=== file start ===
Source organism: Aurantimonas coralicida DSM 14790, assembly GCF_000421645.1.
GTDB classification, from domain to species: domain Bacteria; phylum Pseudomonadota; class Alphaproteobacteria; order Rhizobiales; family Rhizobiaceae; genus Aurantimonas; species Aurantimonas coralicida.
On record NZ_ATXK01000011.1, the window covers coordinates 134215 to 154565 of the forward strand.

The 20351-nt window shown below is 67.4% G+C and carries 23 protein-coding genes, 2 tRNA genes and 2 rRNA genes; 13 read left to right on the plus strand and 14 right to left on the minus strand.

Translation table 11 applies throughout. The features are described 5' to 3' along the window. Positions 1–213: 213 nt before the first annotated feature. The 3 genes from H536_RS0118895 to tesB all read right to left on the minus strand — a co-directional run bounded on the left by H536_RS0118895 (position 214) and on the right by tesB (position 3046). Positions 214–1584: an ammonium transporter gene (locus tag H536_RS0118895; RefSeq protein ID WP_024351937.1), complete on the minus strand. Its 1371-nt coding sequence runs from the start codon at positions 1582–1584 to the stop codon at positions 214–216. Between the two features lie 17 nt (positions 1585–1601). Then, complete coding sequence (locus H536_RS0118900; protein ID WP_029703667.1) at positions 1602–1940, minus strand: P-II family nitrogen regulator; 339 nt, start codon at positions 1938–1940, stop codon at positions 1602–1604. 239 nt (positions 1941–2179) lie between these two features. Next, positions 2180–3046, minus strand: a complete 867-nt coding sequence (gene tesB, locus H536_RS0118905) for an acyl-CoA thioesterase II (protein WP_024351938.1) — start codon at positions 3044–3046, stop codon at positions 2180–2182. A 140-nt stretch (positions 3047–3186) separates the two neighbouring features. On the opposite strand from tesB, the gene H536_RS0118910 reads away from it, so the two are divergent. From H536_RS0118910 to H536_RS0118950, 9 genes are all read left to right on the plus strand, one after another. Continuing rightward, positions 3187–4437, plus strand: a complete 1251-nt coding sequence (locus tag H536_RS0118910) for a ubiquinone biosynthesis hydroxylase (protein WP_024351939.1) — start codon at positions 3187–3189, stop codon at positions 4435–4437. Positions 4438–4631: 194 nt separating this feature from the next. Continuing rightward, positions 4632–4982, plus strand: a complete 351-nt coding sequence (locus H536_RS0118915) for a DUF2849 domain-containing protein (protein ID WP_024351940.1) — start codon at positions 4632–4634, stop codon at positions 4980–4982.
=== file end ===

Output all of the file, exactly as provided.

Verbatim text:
Source organism: Aurantimonas coralicida DSM 14790, assembly GCF_000421645.1.
GTDB classification, from domain to species: domain Bacteria; phylum Pseudomonadota; class Alphaproteobacteria; order Rhizobiales; family Rhizobiaceae; genus Aurantimonas; species Aurantimonas coralicida.
On record NZ_ATXK01000011.1, the window covers coordinates 134215 to 154565 of the forward strand.

The 20351-nt window shown below is 67.4% G+C and carries 23 protein-coding genes, 2 tRNA genes and 2 rRNA genes; 13 read left to right on the plus strand and 14 right to left on the minus strand.

Translation table 11 applies throughout. The features are described 5' to 3' along the window. Positions 1–213: 213 nt before the first annotated feature. The 3 genes from H536_RS0118895 to tesB all read right to left on the minus strand — a co-directional run bounded on the left by H536_RS0118895 (position 214) and on the right by tesB (position 3046). Positions 214–1584: an ammonium transporter gene (locus tag H536_RS0118895; RefSeq protein ID WP_024351937.1), complete on the minus strand. Its 1371-nt coding sequence runs from the start codon at positions 1582–1584 to the stop codon at positions 214–216. Between the two features lie 17 nt (positions 1585–1601). Then, complete coding sequence (locus H536_RS0118900; protein ID WP_029703667.1) at positions 1602–1940, minus strand: P-II family nitrogen regulator; 339 nt, start codon at positions 1938–1940, stop codon at positions 1602–1604. 239 nt (positions 1941–2179) lie between these two features. Next, positions 2180–3046, minus strand: a complete 867-nt coding sequence (gene tesB, locus H536_RS0118905) for an acyl-CoA thioesterase II (protein WP_024351938.1) — start codon at positions 3044–3046, stop codon at positions 2180–2182. A 140-nt stretch (positions 3047–3186) separates the two neighbouring features. On the opposite strand from tesB, the gene H536_RS0118910 reads away from it, so the two are divergent. From H536_RS0118910 to H536_RS0118950, 9 genes are all read left to right on the plus strand, one after another. Continuing rightward, positions 3187–4437, plus strand: a complete 1251-nt coding sequence (locus tag H536_RS0118910) for a ubiquinone biosynthesis hydroxylase (protein WP_024351939.1) — start codon at positions 3187–3189, stop codon at positions 4435–4437. Positions 4438–4631: 194 nt separating this feature from the next. Continuing rightward, positions 4632–4982, plus strand: a complete 351-nt coding sequence (locus H536_RS0118915) for a DUF2849 domain-containing protein (protein ID WP_024351940.1) — start codon at positions 4632–4634, stop codon at positions 4980–4982.